Solving absolute value equations is based on the idea that absolute value represents the distance between a point on the number line and zero. In this lesson, we will look at a few examples to understand how to solve these equations and also take a bit of a look at this idea of distance as it relates to solving absolute value equations.

Table of Contents

- Steps for solving absolute value equations
- Step-by-step examples
- Absolute value equations with no solutions or one solution
- Why does our method work?
- Another perspective

## Steps for solving absolute value equations

When given an absolute value equation, you will first need to isolate the absolute value part of the equation. Then, you will write two equations based on the definition of absolute value (though sometimes, there will end up only being one equation). This sounds complicated, but it is only a step or two more than solving the typical linear equation.

Let’s try these steps out with some examples!

## Examples

In this first example, the absolute value part of the equation is already isolated, so only step two will apply. Whether or not this first step applies or not, you will always have zero, one, or two solutions to any absolute value equation.

### Example

Solve the equation:

\(|5x – 2| = 13\)

### Solution

As mentioned, the absolute value part is already isolated. Therefore, we will solve two equations without the absolute value: one where the 13 is positive and one where 13 is negative.

Equation 1:

\(\begin{align}5x – 2 &= 13\\ 5x &= 15\\ x &= 3\end{align}\)

Equation 2:

\(\begin{align}5x – 2 &= -13\\ 5x &= -11 \\ x &= -\dfrac{11}{5}\end{align}\)

So, there are two solutions to this equation:

\(x = \bbox[border: 1px solid black; padding: 2px]{3, -\dfrac{11}{5}}\)

In this next example, there will be a little more work since the absolute value part of the equation is not isolated. In this situation, you will always need to isolate this term before you write your two equations, or you will end up with incorrect answers.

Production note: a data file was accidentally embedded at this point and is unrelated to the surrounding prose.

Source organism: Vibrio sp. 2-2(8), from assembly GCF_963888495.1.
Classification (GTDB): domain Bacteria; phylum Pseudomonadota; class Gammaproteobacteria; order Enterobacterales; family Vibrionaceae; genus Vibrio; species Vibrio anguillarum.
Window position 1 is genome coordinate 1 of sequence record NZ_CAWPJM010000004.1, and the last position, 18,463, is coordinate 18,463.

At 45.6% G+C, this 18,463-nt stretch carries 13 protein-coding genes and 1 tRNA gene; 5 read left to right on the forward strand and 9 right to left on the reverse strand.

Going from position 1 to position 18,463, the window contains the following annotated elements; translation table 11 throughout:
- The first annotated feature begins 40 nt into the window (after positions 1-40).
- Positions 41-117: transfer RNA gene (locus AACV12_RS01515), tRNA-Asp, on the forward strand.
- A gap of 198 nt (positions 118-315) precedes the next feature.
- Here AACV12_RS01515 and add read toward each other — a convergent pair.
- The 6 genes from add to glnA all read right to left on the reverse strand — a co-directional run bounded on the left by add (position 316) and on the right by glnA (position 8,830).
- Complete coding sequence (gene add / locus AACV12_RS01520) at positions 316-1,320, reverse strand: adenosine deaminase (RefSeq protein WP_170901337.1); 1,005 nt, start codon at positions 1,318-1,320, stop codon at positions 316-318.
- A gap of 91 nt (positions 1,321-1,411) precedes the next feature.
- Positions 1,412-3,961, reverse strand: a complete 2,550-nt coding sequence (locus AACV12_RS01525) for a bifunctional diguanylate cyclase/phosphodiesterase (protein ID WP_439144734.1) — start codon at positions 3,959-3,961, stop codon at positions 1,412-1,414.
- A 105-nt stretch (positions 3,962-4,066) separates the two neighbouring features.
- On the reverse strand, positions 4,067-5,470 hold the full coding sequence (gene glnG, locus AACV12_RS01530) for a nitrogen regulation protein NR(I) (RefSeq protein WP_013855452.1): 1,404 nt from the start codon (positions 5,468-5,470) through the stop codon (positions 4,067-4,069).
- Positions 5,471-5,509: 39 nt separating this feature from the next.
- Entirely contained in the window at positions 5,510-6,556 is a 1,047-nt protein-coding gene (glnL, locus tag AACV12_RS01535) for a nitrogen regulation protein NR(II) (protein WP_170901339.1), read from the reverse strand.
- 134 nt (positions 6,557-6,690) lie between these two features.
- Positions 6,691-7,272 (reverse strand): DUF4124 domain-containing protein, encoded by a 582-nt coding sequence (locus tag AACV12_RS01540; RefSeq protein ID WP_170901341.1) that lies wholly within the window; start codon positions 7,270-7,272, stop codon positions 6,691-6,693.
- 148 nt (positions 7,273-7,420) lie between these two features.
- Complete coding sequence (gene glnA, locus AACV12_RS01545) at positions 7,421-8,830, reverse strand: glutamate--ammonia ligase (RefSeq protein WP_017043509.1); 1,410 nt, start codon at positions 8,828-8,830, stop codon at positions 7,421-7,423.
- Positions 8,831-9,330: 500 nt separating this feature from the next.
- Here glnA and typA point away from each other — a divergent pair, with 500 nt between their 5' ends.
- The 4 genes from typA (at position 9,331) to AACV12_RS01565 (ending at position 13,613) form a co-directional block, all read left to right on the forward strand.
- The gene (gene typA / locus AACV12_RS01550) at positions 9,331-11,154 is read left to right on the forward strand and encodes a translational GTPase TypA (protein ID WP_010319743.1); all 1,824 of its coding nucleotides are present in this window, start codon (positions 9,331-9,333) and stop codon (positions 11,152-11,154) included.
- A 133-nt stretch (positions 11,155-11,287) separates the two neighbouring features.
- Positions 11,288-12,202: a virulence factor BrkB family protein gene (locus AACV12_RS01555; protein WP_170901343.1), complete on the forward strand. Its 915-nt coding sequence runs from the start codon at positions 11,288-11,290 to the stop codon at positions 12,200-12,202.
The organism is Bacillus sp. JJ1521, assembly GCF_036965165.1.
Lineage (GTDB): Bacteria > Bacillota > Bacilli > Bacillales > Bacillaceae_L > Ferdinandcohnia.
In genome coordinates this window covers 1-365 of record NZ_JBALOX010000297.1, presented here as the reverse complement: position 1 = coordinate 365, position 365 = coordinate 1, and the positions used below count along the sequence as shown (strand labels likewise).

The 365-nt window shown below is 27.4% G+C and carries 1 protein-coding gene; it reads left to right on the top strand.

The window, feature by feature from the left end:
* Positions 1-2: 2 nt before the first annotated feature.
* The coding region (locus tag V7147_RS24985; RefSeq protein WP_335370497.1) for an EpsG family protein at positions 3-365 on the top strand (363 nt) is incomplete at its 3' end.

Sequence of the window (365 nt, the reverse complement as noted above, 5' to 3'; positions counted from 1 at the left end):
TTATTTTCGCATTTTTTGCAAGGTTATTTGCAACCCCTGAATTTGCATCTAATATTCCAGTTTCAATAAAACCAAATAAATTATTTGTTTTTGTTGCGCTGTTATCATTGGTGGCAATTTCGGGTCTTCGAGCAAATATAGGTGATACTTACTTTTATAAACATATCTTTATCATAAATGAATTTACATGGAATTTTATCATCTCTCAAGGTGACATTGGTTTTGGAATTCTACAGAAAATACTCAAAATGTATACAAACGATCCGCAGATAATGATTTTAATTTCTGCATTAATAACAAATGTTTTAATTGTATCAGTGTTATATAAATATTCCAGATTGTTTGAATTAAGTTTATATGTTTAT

### Example

Solve the equation:

\(4 + 3|x – 5| = 16\)

### Solution

Your first step here is to use algebra to isolate the absolute value part of the equation.

\(4 + 3|x – 5| = 16\)

Subtract 4 from both sides.

\(3|x – 5| = 12\)

Divide both sides by 3.

\(|x – 5| = 4\)

Now you can write and solve two equations, one where the 4 is negative and one where the 4 is positive. Remember to drop the absolute value symbol at this step.

Equation 1:

\(\begin{align}x – 5 &= 4\\ x &= 9\end{align}\)

Equation 2:

\(\begin{align}x – 5 &= -4\\ x &= 1\end{align}\)

Once again, there are two solutions to the equation:

\(x = \bbox[border: 1px solid black; padding: 2px]{1, 9}\)

## Absolute value equations with one solution or no solutions

In both of our examples above, there were two solutions so you may think that this is always the case. While this is often right, there are cases where there is only one solution and even when there are none. The next two examples will show when this happens.

### Example – one solution

Solve the equation:

\(6|x – 2| – 1 = -1\)

### Solution

As usual, we will first isolate the absolute value equation.

\(6|x – 2| – 1 = -1\)